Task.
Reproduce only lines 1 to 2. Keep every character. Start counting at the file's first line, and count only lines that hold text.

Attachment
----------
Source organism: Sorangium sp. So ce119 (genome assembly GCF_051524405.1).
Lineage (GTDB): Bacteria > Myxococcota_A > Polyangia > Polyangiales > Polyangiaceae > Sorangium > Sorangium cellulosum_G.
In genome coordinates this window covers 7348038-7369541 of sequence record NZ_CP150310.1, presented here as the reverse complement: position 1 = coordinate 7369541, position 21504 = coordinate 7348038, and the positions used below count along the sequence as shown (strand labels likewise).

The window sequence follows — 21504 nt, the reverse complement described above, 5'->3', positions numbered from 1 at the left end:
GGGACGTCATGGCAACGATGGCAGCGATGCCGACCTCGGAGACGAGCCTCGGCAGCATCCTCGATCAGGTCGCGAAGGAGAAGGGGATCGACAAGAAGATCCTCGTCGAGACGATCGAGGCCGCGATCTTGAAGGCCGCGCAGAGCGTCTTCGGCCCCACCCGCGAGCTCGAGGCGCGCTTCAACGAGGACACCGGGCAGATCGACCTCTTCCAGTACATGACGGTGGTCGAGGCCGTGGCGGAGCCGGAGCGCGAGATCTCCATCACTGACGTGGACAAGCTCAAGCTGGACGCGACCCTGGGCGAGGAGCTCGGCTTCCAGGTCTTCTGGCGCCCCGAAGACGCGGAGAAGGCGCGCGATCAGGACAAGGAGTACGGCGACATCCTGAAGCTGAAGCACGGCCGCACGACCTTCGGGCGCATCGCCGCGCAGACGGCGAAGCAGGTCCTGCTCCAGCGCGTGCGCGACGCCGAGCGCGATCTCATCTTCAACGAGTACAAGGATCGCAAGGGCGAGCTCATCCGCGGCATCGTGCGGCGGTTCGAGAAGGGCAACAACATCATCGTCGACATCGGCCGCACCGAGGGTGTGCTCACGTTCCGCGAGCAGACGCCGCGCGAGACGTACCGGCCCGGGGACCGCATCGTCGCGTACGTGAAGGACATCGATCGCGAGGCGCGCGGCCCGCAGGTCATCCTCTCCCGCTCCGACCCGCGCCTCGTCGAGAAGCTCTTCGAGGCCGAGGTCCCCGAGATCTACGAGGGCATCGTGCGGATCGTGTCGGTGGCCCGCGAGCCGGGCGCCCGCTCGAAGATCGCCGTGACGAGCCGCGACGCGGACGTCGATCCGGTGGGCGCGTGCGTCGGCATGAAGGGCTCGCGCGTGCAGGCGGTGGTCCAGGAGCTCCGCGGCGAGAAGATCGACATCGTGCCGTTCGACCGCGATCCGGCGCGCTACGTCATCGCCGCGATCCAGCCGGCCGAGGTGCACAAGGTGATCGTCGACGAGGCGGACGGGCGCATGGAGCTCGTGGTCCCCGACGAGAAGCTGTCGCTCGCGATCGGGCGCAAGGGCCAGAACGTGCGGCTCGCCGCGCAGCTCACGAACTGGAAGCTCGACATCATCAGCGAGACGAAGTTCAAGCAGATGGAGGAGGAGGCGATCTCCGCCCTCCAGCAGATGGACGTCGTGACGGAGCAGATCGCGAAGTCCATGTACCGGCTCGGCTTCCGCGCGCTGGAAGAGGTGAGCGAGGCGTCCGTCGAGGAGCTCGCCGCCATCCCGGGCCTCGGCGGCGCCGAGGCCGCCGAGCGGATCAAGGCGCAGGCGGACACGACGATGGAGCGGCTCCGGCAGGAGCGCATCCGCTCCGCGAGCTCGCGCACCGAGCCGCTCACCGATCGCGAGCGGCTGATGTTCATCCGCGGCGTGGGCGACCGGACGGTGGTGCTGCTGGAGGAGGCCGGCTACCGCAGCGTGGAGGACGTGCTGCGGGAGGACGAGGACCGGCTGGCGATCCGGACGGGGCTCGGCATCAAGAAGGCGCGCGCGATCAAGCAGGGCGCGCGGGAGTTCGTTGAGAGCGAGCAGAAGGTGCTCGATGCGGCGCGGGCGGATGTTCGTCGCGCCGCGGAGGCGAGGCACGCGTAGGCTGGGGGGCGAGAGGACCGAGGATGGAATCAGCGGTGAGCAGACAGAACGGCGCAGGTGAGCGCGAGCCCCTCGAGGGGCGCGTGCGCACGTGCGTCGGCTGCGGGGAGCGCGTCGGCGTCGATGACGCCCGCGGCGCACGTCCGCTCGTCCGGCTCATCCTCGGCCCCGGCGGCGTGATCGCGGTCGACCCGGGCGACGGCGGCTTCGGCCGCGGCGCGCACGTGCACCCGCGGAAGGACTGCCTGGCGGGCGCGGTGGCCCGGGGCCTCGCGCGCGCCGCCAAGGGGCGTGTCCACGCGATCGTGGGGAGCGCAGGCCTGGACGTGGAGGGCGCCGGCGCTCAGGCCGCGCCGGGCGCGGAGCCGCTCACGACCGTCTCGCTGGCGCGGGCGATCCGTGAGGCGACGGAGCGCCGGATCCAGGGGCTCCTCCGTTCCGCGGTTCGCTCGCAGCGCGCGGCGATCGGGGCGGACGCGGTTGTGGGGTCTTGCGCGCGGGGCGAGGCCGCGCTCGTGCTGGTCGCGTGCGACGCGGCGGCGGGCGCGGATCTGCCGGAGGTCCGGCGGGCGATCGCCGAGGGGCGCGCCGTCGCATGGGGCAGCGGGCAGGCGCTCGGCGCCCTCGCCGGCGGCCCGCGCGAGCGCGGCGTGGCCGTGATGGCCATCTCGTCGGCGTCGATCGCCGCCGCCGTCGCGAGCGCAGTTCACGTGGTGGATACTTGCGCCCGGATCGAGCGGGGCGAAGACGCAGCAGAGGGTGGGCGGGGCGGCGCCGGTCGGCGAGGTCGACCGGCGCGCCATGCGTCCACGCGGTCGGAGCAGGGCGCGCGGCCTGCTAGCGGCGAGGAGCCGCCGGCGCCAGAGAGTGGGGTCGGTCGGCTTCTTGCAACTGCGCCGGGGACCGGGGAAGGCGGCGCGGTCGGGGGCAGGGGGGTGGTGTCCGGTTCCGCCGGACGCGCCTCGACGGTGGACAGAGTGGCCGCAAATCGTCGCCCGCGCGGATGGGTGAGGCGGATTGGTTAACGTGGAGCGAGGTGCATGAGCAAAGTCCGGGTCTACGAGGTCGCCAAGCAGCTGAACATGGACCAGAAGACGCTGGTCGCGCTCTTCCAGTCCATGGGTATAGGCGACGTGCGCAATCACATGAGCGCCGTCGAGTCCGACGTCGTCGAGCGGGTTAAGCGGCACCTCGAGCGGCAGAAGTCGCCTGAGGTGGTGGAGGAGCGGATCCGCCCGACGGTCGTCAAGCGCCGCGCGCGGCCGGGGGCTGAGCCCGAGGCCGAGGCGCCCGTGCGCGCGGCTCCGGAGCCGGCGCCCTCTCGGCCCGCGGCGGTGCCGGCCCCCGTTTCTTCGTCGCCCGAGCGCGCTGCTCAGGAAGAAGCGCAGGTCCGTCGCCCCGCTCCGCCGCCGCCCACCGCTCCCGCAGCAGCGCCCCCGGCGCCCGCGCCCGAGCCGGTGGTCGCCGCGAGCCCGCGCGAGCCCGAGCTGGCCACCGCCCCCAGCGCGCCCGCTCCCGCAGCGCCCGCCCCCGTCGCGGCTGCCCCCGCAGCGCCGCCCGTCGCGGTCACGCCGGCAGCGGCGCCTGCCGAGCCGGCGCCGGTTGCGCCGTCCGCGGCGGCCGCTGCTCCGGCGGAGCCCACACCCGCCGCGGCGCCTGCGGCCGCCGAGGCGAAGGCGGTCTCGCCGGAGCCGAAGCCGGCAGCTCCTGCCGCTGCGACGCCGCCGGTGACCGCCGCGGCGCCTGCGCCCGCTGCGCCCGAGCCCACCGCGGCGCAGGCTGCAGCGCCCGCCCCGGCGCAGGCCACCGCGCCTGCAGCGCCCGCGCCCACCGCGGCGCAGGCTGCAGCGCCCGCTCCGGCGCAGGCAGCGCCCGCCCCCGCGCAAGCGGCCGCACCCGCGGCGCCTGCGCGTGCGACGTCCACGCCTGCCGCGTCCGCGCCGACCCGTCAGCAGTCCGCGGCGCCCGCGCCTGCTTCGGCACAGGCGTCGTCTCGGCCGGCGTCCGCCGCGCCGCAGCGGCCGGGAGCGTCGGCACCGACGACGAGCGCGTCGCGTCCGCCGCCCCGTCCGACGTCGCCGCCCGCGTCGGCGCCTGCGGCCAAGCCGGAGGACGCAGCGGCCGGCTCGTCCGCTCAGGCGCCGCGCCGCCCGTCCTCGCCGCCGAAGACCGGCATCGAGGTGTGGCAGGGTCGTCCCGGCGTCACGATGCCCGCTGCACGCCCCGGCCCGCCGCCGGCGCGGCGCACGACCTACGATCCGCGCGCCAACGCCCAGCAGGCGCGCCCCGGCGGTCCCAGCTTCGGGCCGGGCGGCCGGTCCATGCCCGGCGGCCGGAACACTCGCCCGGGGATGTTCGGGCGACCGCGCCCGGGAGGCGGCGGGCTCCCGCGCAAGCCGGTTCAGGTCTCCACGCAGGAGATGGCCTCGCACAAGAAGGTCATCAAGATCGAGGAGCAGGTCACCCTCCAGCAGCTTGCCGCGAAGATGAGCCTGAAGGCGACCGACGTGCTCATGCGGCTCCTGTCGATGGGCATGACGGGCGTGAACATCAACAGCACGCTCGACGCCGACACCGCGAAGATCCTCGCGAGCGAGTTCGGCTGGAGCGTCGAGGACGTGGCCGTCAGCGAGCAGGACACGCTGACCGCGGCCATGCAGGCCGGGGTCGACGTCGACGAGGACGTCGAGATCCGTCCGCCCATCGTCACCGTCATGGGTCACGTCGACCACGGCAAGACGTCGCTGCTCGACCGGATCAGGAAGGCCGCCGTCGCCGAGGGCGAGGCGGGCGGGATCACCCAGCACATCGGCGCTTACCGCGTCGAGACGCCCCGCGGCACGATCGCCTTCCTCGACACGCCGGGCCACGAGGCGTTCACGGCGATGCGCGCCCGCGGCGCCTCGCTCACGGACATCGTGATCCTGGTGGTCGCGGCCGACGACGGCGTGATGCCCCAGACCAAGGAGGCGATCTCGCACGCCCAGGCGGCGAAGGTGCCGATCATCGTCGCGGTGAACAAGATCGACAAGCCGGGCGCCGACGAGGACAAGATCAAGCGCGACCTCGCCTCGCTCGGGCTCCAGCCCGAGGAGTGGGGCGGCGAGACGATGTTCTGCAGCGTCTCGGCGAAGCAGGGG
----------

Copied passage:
Source organism: Sorangium sp. So ce119 (genome assembly GCF_051524405.1).
Lineage (GTDB): Bacteria > Myxococcota_A > Polyangia > Polyangiales > Polyangiaceae > Sorangium > Sorangium cellulosum_G.